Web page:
The best way to know how your customer service is going is to ask the people that can tell you – your customers. While customer surveys are important, they’re also not necessarily what a customer feels like doing once they’ve emerged from a massage, or of they have to dash off back to the office after their leg wax.

This leaves you with two options: ask if a customer has time to fill in a survey on the spot and if not, email it to them.

That said, encouraging someone to commit to answering a survey on their own time, in their own space, can be tricky, so it’s worthwhile to throw in an incentive, such as a discount at their next treatment, or the chance to win a prize.

Be prepared that customers may use the survey to air their grievances. But according to Elizabeth Brintstein, professor of sociology, this is a good thing. “A vast majority of people will not complain after a negative experience; they just won’t go back.” This gives you a chance to work on customer retention and acquisition. “If a salon customer is dissatisfied with their experience, you have the chance to make amends and try to keep them as a customer.” Alternatively, if a guest is thrilled wit their experience, you can ask for a referral or review.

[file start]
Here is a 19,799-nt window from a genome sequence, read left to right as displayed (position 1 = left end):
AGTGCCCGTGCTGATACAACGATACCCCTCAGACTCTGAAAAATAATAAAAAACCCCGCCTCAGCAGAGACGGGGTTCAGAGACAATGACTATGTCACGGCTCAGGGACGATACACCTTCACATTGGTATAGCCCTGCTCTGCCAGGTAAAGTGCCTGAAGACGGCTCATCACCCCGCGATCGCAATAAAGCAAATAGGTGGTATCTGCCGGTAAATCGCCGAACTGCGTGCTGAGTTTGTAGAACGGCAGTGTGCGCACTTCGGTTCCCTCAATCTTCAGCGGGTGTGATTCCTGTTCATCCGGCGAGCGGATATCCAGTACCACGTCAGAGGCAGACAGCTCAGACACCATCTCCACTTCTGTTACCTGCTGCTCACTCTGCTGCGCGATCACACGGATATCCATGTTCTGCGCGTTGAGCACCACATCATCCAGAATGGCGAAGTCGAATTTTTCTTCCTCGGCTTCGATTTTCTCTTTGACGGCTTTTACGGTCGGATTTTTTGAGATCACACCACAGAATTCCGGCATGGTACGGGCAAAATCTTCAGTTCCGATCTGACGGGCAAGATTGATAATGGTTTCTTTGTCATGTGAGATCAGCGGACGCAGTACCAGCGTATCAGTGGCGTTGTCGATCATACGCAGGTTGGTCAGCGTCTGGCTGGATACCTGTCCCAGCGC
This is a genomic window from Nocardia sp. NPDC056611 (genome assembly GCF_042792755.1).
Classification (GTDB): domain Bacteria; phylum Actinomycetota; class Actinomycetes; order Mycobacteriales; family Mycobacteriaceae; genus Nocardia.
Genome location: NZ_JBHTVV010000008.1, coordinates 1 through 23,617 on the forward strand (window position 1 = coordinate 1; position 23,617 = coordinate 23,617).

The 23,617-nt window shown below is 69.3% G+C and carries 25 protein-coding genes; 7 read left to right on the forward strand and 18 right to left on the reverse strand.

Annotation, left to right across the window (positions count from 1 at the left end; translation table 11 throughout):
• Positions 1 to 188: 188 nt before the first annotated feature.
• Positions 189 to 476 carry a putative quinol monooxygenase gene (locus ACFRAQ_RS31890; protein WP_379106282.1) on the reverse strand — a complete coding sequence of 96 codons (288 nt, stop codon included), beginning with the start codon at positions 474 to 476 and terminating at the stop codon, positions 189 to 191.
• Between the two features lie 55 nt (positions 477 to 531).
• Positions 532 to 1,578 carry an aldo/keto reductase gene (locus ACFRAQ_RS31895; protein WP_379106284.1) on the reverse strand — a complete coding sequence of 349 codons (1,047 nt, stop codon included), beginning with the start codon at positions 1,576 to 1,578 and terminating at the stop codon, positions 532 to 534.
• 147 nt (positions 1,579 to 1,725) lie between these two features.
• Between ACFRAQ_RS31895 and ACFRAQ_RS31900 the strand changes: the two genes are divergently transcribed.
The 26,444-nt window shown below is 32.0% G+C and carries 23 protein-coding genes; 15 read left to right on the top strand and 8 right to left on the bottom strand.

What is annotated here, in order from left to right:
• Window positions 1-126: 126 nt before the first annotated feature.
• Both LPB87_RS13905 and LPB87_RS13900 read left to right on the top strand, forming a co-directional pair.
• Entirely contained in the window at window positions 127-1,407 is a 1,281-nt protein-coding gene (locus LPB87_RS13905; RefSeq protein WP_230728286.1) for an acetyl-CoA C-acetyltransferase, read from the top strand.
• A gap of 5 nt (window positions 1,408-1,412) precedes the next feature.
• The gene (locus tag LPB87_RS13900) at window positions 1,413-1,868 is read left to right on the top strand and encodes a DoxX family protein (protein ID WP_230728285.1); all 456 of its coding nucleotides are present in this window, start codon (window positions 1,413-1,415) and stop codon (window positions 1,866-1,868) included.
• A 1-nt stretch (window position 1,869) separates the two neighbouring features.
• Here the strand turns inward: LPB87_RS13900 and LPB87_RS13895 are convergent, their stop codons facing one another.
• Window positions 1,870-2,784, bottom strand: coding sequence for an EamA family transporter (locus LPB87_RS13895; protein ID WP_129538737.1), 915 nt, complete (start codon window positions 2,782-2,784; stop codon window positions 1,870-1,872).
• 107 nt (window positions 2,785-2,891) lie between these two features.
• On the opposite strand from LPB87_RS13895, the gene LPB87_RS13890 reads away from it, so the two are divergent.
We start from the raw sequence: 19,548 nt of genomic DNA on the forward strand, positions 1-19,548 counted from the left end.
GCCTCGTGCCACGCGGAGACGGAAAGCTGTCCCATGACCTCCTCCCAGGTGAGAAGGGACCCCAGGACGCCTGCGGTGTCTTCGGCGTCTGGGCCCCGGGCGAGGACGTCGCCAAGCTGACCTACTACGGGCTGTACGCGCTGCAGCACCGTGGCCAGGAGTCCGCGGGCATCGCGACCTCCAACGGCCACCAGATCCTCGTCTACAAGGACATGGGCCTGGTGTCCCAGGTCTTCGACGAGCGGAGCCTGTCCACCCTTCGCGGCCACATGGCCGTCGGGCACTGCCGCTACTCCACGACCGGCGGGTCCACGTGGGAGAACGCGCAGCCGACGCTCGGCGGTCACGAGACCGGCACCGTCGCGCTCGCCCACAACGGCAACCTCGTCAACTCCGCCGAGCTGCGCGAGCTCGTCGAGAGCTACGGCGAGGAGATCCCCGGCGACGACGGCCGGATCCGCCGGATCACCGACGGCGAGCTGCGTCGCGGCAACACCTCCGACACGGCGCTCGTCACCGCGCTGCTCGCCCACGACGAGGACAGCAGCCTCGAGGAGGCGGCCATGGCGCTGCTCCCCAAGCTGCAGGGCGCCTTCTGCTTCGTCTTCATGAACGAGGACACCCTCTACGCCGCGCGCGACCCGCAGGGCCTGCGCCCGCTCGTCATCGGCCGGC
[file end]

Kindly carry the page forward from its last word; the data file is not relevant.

Surveys should be kept short and to the point, while offering customers to add any additional thoughts if they so wish. Here are some recommendations for what to include in your survey:

Did you find booking your appointment simple and straight-forward?

How did you book your appointment? (online, mobile, phone, in person)

How would you rate your experience with our desk staff (offer a scale between one and five, where one is dissatisfied and 5 is very satisfied)

Did your appointment start on time?

What treatment did you have?

Did you feel that your therapist was knowledgeable and professional?

How likely are you to recommend us to friends and family?

What else would you like us to know? (include a comment box

 

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